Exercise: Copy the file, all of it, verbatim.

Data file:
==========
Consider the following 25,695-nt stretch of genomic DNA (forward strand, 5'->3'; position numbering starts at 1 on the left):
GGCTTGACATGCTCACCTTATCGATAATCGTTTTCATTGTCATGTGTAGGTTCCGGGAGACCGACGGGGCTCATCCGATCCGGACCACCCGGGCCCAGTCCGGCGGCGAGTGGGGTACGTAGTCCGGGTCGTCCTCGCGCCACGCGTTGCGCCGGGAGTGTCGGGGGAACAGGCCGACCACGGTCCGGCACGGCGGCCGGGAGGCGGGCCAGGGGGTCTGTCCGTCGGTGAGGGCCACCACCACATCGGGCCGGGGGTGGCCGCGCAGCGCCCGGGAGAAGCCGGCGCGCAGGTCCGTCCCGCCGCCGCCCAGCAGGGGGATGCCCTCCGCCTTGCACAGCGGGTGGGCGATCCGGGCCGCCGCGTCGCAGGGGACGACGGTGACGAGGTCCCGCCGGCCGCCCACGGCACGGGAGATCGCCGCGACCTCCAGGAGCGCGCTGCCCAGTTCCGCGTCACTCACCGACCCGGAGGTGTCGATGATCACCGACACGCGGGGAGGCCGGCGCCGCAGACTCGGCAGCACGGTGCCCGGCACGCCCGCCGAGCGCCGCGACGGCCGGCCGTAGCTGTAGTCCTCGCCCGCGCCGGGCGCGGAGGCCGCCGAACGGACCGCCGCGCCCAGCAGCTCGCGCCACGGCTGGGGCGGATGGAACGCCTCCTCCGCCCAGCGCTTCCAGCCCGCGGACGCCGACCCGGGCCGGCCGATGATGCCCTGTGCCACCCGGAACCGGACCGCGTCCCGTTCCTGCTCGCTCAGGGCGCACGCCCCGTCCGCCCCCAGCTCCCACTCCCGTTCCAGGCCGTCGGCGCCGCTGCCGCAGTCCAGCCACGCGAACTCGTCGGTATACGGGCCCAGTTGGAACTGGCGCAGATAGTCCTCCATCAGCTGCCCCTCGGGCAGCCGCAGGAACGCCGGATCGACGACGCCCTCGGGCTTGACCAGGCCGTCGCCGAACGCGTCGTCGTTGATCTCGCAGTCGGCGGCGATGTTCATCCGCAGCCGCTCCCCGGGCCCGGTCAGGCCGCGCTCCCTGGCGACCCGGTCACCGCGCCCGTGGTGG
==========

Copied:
Consider the following 25,695-nt stretch of genomic DNA (forward strand, 5'->3'; position numbering starts at 1 on the left):
GGCTTGACATGCTCACCTTATCGATAATCGTTTTCATTGTCATGTGTAGGTTCCGGGAGACCGACGGGGCTCATCCGATCCGGACCACCCGGGCCCAGTCCGGCGGCGAGTGGGGTACGTAGTCCGGGTCGTCCTCGCGCCACGCGTTGCGCCGGGAGTGTCGGGGGAACAGGCCGACCACGGTCCGGCACGGCGGCCGGGAGGCGGGCCAGGGGGTCTGTCCGTCGGTGAGGGCCACCACCACATCGGGCCGGGGGTGGCCGCGCAGCGCCCGGGAGAAGCCGGCGCGCAGGTCCGTCCCGCCGCCGCCCAGCAGGGGGATGCCCTCCGCCTTGCACAGCGGGTGGGCGATCCGGGCCGCCGCGTCGCAGGGGACGACGGTGACGAGGTCCCGCCGGCCGCCCACGGCACGGGAGATCGCCGCGACCTCCAGGAGCGCGCTGCCCAGTTCCGCGTCACTCACCGACCCGGAGGTGTCGATGATCACCGACACGCGGGGAGGCCGGCGCCGCAGACTCGGCAGCACGGTGCCCGGCACGCCCGCCGAGCGCCGCGACGGCCGGCCGTAGCTGTAGTCCTCGCCCGCGCCGGGCGCGGAGGCCGCCGAACGGACCGCCGCGCCCAGCAGCTCGCGCCACGGCTGGGGCGGATGGAACGCCTCCTCCGCCCAGCGCTTCCAGCCCGCGGACGCCGACCCGGGCCGGCCGATGATGCCCTGTGCCACCCGGAACCGGACCGCGTCCCGTTCCTGCTCGCTCAGGGCGCACGCCCCGTCCGCCCCCAGCTCCCACTCCCGTTCCAGGCCGTCGGCGCCGCTGCCGCAGTCCAGCCACGCGAACTCGTCGGTATACGGGCCCAGTTGGAACTGGCGCAGATAGTCCTCCATCAGCTGCCCCTCGGGCAGCCGCAGGAACGCCGGATCGACGACGCCCTCGGGCTTGACCAGGCCGTCGCCGAACGCGTCGTCGTTGATCTCGCAGTCGGCGGCGATGTTCATCCGCAGCCGCTCCCCGGGCCCGGTCAGGCCGCGCTCCCTGGCGACCCGGTCACCGCGCCCGTGGTGG